Going Everywhere - Efficiency Tips to Plan Your Week

Whatever your goals are, the best way to achieve them is to get them down on paper and make a commitment. It’s easy to get excited for a goal and rush off and onward into a burnout until our goal crashes and burns. But taking the time to set reasonable goals and schedules to get stuff done is the key to success in almost everything you ever try to complete.

So if your goal is to eat healthier, lose weight, or maybe just avoid eating out as much as you currently do, then an easy but sometimes hard to get used to option is to plan out every single meal you are going to eat for the week. Home cooking can eat up a lot of time though, so one option that combines efficiency with good healthy eating is to set aside a day to prepare every single meal and snack for the week. Preparing food ahead like that keeps us dedicated to the meals that we prepared and can help even us with the biggest cheat meal cravings from breaking the diet. Another big boon to planning out your meals for the whole week is that you can plan ahead and ensure that you get every bit of nutrition that your body needs, including knowing what days you need to eat supplements.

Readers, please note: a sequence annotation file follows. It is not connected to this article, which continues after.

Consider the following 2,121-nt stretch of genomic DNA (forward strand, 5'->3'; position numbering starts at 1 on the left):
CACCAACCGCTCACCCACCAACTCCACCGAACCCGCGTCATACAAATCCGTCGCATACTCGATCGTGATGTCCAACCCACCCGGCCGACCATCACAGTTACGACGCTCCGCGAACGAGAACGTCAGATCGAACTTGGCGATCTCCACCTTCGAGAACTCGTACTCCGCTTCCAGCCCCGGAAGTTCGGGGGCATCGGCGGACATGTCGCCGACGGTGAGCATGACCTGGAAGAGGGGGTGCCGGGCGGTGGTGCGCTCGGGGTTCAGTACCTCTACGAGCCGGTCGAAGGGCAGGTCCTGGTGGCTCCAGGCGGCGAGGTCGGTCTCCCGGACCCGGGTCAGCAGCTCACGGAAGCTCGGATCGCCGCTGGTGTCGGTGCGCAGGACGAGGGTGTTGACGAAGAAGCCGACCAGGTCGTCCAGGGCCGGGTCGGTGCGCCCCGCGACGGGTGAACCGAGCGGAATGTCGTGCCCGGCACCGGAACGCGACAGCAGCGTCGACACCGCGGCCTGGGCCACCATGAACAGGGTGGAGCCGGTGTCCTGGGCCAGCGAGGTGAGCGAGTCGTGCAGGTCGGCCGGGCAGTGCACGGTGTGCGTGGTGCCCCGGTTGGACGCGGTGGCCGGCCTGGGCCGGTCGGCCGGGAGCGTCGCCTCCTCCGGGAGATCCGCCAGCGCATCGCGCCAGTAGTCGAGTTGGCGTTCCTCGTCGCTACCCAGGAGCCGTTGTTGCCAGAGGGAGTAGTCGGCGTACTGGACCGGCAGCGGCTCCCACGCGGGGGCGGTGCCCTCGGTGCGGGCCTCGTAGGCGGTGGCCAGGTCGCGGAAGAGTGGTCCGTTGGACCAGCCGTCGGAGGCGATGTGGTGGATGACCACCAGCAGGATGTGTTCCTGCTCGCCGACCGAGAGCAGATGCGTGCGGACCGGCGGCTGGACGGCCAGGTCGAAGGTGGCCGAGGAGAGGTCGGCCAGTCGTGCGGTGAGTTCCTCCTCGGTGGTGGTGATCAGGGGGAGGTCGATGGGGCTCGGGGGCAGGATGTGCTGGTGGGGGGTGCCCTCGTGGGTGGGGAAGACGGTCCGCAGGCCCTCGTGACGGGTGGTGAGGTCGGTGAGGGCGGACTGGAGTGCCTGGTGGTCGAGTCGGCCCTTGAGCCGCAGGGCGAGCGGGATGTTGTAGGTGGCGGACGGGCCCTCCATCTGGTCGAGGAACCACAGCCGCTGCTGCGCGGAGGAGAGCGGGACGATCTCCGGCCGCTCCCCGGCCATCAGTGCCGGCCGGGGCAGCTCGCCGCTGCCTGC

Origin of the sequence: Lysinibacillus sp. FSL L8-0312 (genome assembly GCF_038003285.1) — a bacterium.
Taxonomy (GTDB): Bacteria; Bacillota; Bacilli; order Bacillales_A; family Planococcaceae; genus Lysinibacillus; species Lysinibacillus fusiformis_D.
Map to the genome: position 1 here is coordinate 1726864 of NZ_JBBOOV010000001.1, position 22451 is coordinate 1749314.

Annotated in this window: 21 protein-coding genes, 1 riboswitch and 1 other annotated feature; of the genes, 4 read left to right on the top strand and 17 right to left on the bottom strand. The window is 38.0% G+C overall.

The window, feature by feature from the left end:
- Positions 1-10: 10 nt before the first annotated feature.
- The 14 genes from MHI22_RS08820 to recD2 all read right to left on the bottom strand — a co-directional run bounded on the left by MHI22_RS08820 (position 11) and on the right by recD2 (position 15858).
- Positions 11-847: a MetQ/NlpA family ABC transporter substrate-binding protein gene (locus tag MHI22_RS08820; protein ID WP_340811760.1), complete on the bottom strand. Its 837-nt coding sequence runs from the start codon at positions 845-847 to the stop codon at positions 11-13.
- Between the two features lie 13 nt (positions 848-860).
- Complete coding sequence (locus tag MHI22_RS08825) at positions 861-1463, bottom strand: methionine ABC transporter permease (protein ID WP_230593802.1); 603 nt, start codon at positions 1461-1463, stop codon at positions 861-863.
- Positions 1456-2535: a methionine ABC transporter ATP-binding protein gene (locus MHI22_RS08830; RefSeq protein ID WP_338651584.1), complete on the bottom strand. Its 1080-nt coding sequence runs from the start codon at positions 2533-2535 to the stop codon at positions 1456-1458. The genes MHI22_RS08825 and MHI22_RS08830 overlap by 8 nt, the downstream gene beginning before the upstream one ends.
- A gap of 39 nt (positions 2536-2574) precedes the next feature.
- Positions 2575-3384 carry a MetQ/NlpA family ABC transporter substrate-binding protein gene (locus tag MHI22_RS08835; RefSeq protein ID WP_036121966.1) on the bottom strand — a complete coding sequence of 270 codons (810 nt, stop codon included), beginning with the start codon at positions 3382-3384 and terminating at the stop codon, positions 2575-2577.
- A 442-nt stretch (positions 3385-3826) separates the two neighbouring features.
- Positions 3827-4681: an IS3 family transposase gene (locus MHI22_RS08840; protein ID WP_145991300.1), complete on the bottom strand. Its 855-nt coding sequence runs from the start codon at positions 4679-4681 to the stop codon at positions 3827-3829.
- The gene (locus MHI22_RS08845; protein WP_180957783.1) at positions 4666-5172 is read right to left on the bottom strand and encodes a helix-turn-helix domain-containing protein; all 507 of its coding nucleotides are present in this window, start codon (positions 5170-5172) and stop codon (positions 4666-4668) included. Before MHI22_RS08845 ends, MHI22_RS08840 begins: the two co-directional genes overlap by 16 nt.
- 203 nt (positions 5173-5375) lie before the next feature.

Of course, that’s just dieting and setting up a weekly planner can help with so much more. Another huge part of our lives that could really use some proper organization is our finances. The quick and easy way would be to take your average net income, deducting your bills. This gives you the number that you can use for everything else before you begin to over-spend. You should also get an idea of just how much you spend on your meals throughout the week/month and include that in the deduction from the net, as well as your typical gas expenditure, and everything else that whittles away at your account until you get a figure that you can split between savings and entertainment. Planning out your entertainment budget like this can come off as a little dull, but it’s better than adding credit card debt to your list of paycheck deductions.

Now those two were a couple major examples that everyone should learn how to do, but as I’ve said you can benefit from planning literally anything. You need to start by choosing a goal, anything you want to get done (and hopefully something you can find a way to achieve), and once you make that goal you set up weekly checkpoints of progress. You want to write that novel? Set out to write 10 pages a day and wrap up a chapter every week. You want to fix up the yard? Well that might need some budgeting, and figuring out how much elbow grease you want to put into making that herb garden or possibly how much you have to save up to get that Jacuzzi set up in the back yard.

Everything can be broken into steps, and nothing that you can get done in a day is too daunting to approach. If you have some goals you want to get done, then you really should consolidate and commit to them in your own personal weekly planner.